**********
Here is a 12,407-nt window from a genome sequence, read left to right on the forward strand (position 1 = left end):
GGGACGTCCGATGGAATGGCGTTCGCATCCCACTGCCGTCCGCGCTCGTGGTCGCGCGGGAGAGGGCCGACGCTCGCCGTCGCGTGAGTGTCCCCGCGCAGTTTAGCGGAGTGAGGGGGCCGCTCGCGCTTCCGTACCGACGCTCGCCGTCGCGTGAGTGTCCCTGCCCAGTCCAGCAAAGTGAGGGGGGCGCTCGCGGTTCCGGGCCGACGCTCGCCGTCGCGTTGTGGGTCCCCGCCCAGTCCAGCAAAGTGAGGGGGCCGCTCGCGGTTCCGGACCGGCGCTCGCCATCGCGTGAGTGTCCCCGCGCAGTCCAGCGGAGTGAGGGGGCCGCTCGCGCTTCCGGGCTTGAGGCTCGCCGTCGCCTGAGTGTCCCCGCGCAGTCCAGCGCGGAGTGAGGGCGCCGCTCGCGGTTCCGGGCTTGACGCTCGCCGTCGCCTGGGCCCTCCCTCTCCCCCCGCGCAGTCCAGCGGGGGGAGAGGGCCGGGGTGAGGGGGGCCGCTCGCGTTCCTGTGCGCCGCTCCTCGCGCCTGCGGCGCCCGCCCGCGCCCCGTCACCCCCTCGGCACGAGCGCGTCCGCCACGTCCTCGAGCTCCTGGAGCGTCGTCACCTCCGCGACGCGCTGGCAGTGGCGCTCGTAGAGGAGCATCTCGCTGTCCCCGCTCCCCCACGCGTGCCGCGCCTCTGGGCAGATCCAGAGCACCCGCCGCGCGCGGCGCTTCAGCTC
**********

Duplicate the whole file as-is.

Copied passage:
Here is a 12,407-nt window from a genome sequence, read left to right on the forward strand (position 1 = left end):
GGGACGTCCGATGGAATGGCGTTCGCATCCCACTGCCGTCCGCGCTCGTGGTCGCGCGGGAGAGGGCCGACGCTCGCCGTCGCGTGAGTGTCCCCGCGCAGTTTAGCGGAGTGAGGGGGCCGCTCGCGCTTCCGTACCGACGCTCGCCGTCGCGTGAGTGTCCCTGCCCAGTCCAGCAAAGTGAGGGGGGCGCTCGCGGTTCCGGGCCGACGCTCGCCGTCGCGTTGTGGGTCCCCGCCCAGTCCAGCAAAGTGAGGGGGCCGCTCGCGGTTCCGGACCGGCGCTCGCCATCGCGTGAGTGTCCCCGCGCAGTCCAGCGGAGTGAGGGGGCCGCTCGCGCTTCCGGGCTTGAGGCTCGCCGTCGCCTGAGTGTCCCCGCGCAGTCCAGCGCGGAGTGAGGGCGCCGCTCGCGGTTCCGGGCTTGACGCTCGCCGTCGCCTGGGCCCTCCCTCTCCCCCCGCGCAGTCCAGCGGGGGGAGAGGGCCGGGGTGAGGGGGGCCGCTCGCGTTCCTGTGCGCCGCTCCTCGCGCCTGCGGCGCCCGCCCGCGCCCCGTCACCCCCTCGGCACGAGCGCGTCCGCCACGTCCTCGAGCTCCTGGAGCGTCGTCACCTCCGCGACGCGCTGGCAGTGGCGCTCGTAGAGGAGCATCTCGCTGTCCCCGCTCCCCCACGCGTGCCGCGCCTCTGGGCAGATCCAGAGCACCCGCCGCGCGCGGCGCTTCAGCTC